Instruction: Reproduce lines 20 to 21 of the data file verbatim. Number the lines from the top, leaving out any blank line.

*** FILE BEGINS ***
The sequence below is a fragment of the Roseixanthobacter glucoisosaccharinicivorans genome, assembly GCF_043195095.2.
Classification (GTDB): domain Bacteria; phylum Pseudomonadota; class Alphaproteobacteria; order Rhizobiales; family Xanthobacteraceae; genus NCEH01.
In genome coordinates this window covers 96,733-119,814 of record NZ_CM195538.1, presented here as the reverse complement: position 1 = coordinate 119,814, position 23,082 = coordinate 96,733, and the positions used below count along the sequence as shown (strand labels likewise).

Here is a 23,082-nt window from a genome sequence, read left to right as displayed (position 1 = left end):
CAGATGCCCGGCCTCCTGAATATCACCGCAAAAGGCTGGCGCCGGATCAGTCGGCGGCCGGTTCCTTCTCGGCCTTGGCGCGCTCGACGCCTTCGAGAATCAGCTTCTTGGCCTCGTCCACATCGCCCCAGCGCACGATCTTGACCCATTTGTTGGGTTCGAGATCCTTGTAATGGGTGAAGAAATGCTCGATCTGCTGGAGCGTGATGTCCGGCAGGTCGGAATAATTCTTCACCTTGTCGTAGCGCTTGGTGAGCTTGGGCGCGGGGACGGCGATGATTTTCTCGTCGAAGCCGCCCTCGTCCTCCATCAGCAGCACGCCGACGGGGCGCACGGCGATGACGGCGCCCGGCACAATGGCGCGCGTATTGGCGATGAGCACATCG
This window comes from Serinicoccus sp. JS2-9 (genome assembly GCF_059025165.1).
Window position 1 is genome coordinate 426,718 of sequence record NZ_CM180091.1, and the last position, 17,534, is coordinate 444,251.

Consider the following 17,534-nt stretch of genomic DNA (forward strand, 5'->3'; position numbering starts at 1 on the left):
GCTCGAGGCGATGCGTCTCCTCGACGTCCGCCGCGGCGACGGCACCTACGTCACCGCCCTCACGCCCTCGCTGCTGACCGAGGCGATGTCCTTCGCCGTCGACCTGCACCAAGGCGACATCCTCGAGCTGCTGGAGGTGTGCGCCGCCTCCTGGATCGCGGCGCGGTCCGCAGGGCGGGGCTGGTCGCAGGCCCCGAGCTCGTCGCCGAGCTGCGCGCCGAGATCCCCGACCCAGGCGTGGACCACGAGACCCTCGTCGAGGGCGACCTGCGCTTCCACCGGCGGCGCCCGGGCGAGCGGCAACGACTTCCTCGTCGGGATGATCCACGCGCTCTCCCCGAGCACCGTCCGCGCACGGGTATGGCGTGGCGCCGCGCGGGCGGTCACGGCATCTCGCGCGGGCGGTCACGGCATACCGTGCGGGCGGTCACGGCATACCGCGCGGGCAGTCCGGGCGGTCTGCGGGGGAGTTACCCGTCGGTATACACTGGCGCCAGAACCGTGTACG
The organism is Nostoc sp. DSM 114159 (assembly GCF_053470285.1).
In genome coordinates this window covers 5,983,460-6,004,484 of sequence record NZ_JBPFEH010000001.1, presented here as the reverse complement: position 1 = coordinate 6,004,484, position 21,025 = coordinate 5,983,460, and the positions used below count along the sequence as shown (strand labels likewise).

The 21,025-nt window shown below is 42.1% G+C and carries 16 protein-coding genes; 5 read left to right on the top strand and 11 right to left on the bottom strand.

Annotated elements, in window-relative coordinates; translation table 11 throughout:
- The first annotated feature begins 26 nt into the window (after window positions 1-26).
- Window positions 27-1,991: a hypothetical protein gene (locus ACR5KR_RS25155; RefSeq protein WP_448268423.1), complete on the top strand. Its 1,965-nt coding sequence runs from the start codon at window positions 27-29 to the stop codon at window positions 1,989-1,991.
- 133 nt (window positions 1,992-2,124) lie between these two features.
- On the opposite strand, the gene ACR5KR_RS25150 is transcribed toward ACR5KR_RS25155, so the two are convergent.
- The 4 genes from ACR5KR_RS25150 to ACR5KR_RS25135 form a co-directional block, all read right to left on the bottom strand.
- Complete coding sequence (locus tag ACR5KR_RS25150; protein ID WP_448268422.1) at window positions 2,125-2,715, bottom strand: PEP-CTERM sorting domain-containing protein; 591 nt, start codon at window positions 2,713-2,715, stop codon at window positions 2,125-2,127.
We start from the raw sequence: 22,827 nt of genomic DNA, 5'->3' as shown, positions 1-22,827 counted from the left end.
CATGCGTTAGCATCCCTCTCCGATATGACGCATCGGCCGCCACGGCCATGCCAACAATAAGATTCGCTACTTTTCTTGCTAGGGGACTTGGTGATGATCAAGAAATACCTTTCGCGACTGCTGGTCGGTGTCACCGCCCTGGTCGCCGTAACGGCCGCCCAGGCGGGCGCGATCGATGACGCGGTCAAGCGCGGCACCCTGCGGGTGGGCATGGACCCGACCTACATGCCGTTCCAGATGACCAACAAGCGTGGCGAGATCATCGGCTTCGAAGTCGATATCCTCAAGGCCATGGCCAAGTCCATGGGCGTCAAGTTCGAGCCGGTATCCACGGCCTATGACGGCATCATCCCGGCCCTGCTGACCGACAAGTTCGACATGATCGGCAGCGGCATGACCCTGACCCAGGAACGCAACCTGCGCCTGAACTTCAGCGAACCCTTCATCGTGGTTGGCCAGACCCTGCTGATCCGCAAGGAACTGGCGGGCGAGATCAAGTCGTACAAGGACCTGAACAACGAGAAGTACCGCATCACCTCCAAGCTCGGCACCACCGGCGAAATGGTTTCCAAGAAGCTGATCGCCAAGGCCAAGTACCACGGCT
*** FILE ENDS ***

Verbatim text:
We start from the raw sequence: 22,827 nt of genomic DNA, 5'->3' as shown, positions 1-22,827 counted from the left end.
CATGCGTTAGCATCCCTCTCCGATATGACGCATCGGCCGCCACGGCCATGCCAACAATAAGATTCGCTACTTTTCTTGCTAGGGGACTTGGTGATGATCAAGAAATACCTTTCGCGACTGCTGGTCGGTGTCACCGCCCTGGTCGCCGTAACGGCCGCCCAGGCGGGCGCGATCGATGACGCGGTCAAGCGCGGCACCCTGCGGGTGGGCATGGACCCGACCTACATGCCGTTCCAGATGACCAACAAGCGTGGCGAGATCATCGGCTTCGAAGTCGATATCCTCAAGGCCATGGCCAAGTCCATGGGCGTCAAGTTCGAGCCGGTATCCACGGCCTATGACGGCATCATCCCGGCCCTGCTGACCGACAAGTTCGACATGATCGGCAGCGGCATGACCCTGACCCAGGAACGCAACCTGCGCCTGAACTTCAGCGAACCCTTCATCGTGGTTGGCCAGACCCTGCTGATCCGCAAGGAACTGGCGGGCGAGATCAAGTCGTACAAGGACCTGAACAACGAGAAGTACCGCATCACCTCCAAGCTCGGCACCACCGGCGAAATGGTTTCCAAGAAGCTGATCGCCAAGGCCAAGTACCACGGCT